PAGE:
Our reservation was at 8:30, which is probably as late as you want to go considering it's about a 3 hour meal. The meal truly is an experience from start to finish and I tend to starve myself the day of the meal, eating a very light lunch at the most, because otherwise I'll regret it later that day. If you're unfamiliar with how the menu works at Komi, there are two options: "Dinner" and "Degustazione". "Dinner" is $84 and includes the selection of mezzathakia (small tastes) at the start of the meal, a choice of pasta course, and a choice if dinner course.

Degustazione includes more mezzathakia, palate cleansers between major courses, and desert. The catch is that you don't have your choice of pasta course and entree, although I've regularly specified that I didn't want a specific pasta or entree dish because I've already had it before. Last Friday, we ordered the full Degustazione and we had a total of 14 courses, few with multiple tastes in each. The courses don't come out one after an other in rapid succession and this is a very good thing. (When eating this much food, you need to take it slow.)   

(Normally when writing up a meal at Komi, I would write about each dish in detail and how if tasted and made me feel, but this time, I think I'll spare you all and write up the highlights.)

The small tastes started with what ended up being our favorite -- a small mountain of crab on top of Greek yogurt and all lightly topped with crab roe, or what our server referred to as a warm crab salad.  The flavor of the Greek yogurt complimented the flavor of the crab surprisingly well and after all the crab was gone, there was this pool of Greek yogurt and roe left over that I really would've liked a couple pieces of bread to soak it up. This was a perfect blend of Mediterranean style cooking with local ingredients.

A new mezzethakia to the menu since our last visit to Komi was a diver scallop duo of carpaccio, with a mustard and dill sauce, and tartar, served on a little spoon with pine nuts and beets. The scallops were amazingly fresh and melted in your mouth like butter. Some of the best dishes Johnny Monis creates are simple with fresh ingredients and different flavor combinations than you normally see, and this was a perfect example of this.

Crossing the lines of dessert and appetizer, the faux gras profiterole with candied ginger and shallots, and on the same plate as a smore with a goat cheese marshmallow, mixed savory with sweet. And of course, we also had the roasted Medjool dates stuffed with mascarpone cheese and greek yogurt. No description needed.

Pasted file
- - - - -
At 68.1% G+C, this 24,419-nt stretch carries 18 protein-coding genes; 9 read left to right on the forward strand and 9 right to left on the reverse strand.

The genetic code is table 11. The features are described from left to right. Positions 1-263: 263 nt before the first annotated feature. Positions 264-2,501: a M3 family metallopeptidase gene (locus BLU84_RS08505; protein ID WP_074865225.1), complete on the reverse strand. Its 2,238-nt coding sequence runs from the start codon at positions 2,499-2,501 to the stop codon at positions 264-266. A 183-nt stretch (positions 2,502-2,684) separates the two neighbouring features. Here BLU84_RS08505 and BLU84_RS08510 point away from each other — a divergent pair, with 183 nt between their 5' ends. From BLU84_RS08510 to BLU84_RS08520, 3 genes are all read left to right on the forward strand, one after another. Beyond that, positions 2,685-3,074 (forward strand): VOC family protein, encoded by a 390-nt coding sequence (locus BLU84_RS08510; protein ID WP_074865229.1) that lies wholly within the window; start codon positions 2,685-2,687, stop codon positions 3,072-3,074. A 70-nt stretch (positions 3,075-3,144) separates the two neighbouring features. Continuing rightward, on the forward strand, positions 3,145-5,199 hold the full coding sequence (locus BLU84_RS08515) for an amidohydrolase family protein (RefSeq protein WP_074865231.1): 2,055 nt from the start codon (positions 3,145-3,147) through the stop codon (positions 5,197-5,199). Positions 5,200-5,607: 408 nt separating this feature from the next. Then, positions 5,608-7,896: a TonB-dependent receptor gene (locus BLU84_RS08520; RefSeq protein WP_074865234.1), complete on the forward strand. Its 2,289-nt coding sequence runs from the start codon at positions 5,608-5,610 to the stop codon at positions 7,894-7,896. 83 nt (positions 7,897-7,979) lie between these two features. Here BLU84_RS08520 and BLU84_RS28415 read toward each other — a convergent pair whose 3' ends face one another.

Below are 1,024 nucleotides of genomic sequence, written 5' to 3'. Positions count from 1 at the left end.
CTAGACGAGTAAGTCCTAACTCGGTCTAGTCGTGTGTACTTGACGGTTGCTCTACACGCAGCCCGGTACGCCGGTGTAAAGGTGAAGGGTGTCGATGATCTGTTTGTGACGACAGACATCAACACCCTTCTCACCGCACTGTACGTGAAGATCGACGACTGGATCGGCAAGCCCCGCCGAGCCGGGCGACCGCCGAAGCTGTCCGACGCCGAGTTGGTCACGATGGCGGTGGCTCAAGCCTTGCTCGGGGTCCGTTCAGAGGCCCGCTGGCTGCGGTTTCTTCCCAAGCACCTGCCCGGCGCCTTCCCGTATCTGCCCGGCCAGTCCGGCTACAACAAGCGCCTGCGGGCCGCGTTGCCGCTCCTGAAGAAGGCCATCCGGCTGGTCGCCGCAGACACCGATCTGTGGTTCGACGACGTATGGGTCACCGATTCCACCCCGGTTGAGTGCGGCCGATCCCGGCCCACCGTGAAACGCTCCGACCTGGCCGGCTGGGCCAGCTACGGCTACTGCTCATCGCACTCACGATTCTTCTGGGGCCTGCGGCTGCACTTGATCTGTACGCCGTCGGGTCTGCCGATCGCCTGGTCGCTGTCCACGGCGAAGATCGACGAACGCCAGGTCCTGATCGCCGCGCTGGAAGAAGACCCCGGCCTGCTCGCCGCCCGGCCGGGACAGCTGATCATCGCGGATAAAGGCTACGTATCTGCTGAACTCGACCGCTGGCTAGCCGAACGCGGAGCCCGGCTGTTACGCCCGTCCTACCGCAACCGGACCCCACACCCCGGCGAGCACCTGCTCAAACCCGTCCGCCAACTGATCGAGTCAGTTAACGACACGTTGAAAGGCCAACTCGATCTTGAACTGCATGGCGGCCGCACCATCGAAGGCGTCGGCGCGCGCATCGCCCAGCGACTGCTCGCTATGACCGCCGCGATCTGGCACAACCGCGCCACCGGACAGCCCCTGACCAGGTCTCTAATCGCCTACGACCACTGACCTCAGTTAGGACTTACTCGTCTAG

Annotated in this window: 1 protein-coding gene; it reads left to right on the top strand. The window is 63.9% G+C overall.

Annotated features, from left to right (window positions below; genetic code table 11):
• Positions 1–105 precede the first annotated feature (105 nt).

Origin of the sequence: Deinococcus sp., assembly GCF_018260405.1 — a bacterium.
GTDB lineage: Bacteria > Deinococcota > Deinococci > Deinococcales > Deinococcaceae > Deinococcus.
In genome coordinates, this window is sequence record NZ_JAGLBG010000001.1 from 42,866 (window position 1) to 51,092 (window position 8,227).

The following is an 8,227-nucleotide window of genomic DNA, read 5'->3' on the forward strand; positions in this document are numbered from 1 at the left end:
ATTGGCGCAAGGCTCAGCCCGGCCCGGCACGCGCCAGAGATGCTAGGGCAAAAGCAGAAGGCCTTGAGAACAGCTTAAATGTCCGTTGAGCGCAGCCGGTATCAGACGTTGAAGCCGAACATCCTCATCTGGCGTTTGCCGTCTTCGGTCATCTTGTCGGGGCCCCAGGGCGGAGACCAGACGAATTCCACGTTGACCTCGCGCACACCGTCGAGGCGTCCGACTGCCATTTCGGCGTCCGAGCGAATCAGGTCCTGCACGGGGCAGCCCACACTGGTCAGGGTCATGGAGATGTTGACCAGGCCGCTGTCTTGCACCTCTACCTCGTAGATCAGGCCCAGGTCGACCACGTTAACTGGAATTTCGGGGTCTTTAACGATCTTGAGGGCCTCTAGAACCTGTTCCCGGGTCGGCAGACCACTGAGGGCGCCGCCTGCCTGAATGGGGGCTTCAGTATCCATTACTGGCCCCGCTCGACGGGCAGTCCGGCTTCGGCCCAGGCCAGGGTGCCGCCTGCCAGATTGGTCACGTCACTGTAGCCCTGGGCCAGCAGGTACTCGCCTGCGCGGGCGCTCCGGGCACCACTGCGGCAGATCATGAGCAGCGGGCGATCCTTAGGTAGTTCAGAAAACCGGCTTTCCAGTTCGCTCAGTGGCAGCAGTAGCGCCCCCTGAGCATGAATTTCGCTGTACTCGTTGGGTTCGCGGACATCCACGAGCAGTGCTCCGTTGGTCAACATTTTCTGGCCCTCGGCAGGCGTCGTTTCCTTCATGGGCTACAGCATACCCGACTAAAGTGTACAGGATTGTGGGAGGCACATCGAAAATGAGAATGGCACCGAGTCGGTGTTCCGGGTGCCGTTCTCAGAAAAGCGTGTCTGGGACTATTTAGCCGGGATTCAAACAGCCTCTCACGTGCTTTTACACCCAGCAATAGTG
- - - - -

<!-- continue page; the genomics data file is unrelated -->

Someday, I hope that Johnny Monis will branch out and start a restaurant where all he serves is his amazing homemade pasta. A new pasta was on the menu this time, a bluefish-filled, homemade ravioli with a summer vegetable succotash. I think that bluefish is a really under-appreciated fish and I was happy to see it on the menu. The distinctly salty, oily flavor of the fish was complimented by the sweetness of the vegetables. I spied some sliced sweet sun-gold tomatoes, a tiny orange variety of cherry tomatoes, that I've been getting at the farmers markets lately and really made the dish.

For an entree, I was happy to see the return of the roasted suckling pig. They bring the full leg out and show it to you after it's been cooked and then they slice it up and serve it on the dish with various accompaniments like a savory oregano salt, sweet blueberry mostarda, tarte pickled cabbage, eggplant puree, and habanero pepper sauce. My favorite combination was some pickled cabbage and pepper sauce. When serving the pig, the kitchen peels the crispy skin off and puts slices of it on the plate. You literally can use the skin as chips to scoop the accompaniments it's so crisp, and has a flavor better than any piece of pork you'll ever eat.

If there's any job in the world I wouldn't want to have, its the one that has to finish a long meal at Komi with dessert. Perhaps that's why I've never been very satisfied by the desserts at Komi (other than the donuts of course). At the end of a long meal like that, I'd prefer a light sorbet or pastry with filo dough rather than a chocolate cake with heavy ganache sauce like we were served.

I can't remember a time when I've ever had even the slightest issue with service at Komi. The staff at Komi really go out of their way to make the entire experience a memorable one, yet service isn't overbearing. Dishes are described in detail when they're brought out and the servers are always able to speak to the food and are very enthusiastic about the food that is coming out of the kitchen. The entire night, Derek Brown did a fantastic job with the wine pairings. The most notable I thought was a Sparkling Gruner Veltliner which I promised myself I would track down at a local wine store if I could.

One final note, since I told them it was our anniversary, we were brought a little mango lassi and fortune cookies at the very end. I quickly gobbled mine up while Amy delicately broke hers open revealing the piece of paper that said "Happy Anniversary" inside. "Jase, did you just eat your fortune?" She asked me.

"Uhm...I guess so."

1509 17th St NW
Washington, DC 20036
(202) 332-9200

Closed Sunday and Monday.

Dress Code: Business Casual
Parking: It's very difficult to find parking in this area. There is a pay parking lot around the corner in an office building that's open until 12.
Smoking: Not Allowed.
Closest Metro: Dupont Circle
Reservations: Taken and recommended.
Baby-Child friendly rating: 1 diaper. I wish I could give it more but the atmosphere just isn't appropriate for a child.